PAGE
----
Artist Kairullah Rahim considers the potential of communal spaces in Singapore.
Art Radar takes a closer look at Kairullah Rahim’s diverse creative practice and his new work in “next Sunday”, on show at Singapore’s Chan Hampe Galleries.
From 6 to 30 October 2016, Chan Hampe Galleries presents a solo exhibition by Khairullah Rahim at the space SHOPHOUSE 5 in Singapore. Bringing together a number of new works, “next Sunday” draws inspiration from the landscape of communal parks in Singapore. It includes a range of works from paintings and sculptures to photographic documentations.
On Sunday 23 October there will be an open house and artist talk, moderated by artist, lecturer and consultant Adeline Kueh, at SHOPHOUSE 5. The exhibition will be accompanied by texts from critic Samantha Yap and well-known Singaporean writers Cyril Wong and Euginia Tan.
Painting at the heart of Rahim’s creative practice
Rahim works across a number of media, ranging from painting to sculpture, installation and video; but in spite of this diverse practice, an appreciation for painting remains at the heart of what he does. He explains to Art Radar the appeal of the medium:
Painting has always been one of the mediums that I was first drawn towards […] in 2012 when I was doing my undergrad studies after National Service, I remember vividly being strongly encouraged to explore the possibilities in adopting other mediums in my art-making process. Having said this, I still believe that the sensibilities in my sculptures and photographs are heavily influenced by my paintings. They are still very similar, just no longer paint on canvas.
Rahim was formally trained in painting at LASALLE College of the Arts in partnership with Goldsmiths College of London. He has exhibited in a number of group exhibitions and his work has been showcased in exhibitions and art fairs abroad in Malaysia, Taiwan, Hong Kong, Turkey, USA and Japan. He has participated in residencies such as YOUKOBO Art Residency in Japan and at INSTINC Gallery in Singapore, and he is currently a lecturer at LASALLE College of the Arts Singapore.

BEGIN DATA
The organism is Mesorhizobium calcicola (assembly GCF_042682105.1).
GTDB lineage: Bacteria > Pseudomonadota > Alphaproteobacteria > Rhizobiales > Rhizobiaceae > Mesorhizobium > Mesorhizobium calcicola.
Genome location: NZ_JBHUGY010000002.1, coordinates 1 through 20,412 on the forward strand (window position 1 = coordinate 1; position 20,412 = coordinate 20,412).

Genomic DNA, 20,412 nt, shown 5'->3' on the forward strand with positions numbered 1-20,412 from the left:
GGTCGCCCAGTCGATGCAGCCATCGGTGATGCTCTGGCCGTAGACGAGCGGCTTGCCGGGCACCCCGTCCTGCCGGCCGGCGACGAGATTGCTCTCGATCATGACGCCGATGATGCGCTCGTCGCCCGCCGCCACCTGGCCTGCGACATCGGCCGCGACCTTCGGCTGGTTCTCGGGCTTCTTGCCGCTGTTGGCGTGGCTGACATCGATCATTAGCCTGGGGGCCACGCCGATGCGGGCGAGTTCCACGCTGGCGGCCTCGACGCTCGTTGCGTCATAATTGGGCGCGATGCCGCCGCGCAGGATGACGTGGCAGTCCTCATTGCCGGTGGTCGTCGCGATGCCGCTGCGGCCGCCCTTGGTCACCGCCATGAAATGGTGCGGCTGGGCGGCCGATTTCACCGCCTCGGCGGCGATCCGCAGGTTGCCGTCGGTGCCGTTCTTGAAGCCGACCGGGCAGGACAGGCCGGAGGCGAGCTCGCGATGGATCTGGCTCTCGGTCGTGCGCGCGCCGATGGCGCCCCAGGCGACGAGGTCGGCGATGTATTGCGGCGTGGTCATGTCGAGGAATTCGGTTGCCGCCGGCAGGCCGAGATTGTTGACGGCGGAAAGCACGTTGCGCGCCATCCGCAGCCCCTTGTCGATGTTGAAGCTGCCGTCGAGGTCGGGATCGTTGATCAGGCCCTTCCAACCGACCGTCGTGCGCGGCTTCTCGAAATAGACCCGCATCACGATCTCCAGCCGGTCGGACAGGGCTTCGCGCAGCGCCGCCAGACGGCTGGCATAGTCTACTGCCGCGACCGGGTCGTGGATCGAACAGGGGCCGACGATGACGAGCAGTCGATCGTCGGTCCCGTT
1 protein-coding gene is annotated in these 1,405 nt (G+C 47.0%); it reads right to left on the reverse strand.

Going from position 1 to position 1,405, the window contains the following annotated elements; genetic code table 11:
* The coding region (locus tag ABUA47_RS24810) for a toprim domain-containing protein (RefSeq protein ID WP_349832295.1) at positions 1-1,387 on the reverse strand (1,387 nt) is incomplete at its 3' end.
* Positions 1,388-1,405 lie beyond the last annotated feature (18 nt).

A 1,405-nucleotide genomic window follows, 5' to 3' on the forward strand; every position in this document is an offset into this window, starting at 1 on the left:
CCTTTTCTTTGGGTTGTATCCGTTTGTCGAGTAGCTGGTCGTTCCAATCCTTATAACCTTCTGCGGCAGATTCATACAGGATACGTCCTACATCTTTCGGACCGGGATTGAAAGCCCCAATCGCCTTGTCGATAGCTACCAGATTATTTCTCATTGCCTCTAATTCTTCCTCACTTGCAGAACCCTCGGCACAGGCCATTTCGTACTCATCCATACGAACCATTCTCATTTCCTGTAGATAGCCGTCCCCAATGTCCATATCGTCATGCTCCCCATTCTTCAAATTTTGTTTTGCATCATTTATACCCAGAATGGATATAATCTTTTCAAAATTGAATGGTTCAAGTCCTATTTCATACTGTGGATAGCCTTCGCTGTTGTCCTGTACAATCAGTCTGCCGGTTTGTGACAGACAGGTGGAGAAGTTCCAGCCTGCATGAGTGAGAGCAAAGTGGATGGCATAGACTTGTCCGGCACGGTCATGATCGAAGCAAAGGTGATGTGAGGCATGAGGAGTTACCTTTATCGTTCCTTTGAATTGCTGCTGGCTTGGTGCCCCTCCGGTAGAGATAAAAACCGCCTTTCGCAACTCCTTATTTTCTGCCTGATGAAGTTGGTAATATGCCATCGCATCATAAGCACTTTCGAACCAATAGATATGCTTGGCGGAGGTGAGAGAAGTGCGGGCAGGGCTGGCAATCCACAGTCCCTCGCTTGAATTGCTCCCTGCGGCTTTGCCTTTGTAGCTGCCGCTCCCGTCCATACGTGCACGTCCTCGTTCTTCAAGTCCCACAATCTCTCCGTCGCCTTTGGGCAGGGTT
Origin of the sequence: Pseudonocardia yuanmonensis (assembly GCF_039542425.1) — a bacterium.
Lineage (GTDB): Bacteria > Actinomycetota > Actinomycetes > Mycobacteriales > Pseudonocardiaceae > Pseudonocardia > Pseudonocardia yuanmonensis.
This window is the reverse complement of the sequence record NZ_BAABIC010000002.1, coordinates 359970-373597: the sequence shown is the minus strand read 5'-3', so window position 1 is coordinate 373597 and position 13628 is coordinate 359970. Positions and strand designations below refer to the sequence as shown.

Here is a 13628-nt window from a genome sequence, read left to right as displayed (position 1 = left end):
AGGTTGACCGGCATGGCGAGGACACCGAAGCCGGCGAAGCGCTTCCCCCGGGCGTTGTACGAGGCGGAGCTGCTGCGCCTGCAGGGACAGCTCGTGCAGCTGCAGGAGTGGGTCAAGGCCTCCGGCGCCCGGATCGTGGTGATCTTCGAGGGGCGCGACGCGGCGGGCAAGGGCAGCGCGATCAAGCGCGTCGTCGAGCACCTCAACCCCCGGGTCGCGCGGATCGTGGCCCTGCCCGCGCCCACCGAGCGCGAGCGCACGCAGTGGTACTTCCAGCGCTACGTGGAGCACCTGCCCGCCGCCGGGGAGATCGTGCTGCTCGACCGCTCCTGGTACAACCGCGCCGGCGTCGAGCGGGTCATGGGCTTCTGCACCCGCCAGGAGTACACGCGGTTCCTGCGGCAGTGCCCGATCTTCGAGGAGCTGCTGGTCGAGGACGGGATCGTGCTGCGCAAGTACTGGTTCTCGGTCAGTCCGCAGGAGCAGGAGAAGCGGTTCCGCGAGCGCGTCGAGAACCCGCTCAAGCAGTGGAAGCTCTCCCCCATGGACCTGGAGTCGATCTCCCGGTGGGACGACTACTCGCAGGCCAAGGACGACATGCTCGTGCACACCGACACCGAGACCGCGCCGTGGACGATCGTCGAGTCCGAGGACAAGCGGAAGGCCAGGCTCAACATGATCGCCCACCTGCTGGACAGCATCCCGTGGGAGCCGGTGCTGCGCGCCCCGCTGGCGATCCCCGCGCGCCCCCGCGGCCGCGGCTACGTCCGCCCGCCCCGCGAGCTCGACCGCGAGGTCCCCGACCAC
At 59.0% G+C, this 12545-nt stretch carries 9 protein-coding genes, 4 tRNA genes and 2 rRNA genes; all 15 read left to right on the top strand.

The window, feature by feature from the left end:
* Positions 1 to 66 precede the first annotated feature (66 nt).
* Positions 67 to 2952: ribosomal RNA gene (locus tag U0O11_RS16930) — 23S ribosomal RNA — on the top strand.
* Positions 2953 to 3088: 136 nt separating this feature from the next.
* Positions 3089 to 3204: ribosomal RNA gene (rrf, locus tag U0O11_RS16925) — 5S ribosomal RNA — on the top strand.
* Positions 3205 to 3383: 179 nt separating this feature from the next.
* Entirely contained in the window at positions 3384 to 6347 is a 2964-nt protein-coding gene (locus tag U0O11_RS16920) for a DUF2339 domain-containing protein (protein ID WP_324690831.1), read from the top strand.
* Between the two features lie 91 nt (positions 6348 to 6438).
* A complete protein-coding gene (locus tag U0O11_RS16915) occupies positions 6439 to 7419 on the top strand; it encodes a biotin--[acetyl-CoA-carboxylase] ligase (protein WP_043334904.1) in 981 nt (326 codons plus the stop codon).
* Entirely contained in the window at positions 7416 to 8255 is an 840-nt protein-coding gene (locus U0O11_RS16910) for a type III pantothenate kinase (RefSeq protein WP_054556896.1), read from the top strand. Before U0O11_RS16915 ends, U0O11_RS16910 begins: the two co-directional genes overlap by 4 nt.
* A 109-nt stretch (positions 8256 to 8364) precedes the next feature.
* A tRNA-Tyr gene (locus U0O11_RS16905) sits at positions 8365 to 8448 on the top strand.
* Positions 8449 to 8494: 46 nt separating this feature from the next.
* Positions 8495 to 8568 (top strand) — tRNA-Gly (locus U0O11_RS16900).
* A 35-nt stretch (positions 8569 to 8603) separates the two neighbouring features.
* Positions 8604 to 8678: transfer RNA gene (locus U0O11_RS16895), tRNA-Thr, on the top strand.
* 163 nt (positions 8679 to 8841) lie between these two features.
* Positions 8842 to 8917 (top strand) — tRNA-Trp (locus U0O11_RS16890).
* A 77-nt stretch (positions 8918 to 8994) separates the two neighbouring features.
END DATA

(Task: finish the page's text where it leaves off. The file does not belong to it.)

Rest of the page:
The themes in Rahim’s work often relate to stories of the marginalisation of minorities in Singapore. He highlights these rarely told topics, mixing fact, fiction and personal experience to create works that encourage open dialogue.
The limited space of Singapore
Space in Singapore is limited and so it is perceived as a precious resource. Public parks serve as a sanctuary where space is enjoyed and shared. On Sundays these public spaces are turned into a unique environment where communities mingle over picnics and cricket matches.
The exhibition delves into the meanings and potentials of these landscapes. Rahim references the 1990s hit Malay pop song Memori Daun Pisang (‘Memories of Banana Leaf’), to explore sentiments of both longing and belonging wrapped up in the concept of public parks in Singapore.
When explaining the relationship people have to property in Singapore, Rahim explains that “the line between private and public is more layered than what we think.” Property ownership regulations are very strict in the island nation, which inspired Rahim to question what happens to those who can’t afford a private space of their own. Where do they go? He goes on to explain the importance of public spaces:
Public spaces like communal parks and swimming pools are spaces of quiet potential, charged with metaphorical and symbolic meanings. In my observation, parks such as Chinese Garden serve as a sanctuary for various communities to enjoy each other’s company. Every Sunday, recreational activities such as picnics by the lake and the spectating of cricket matches on the expansive fields, transform this otherwise idyllic space into a unique microcosm.
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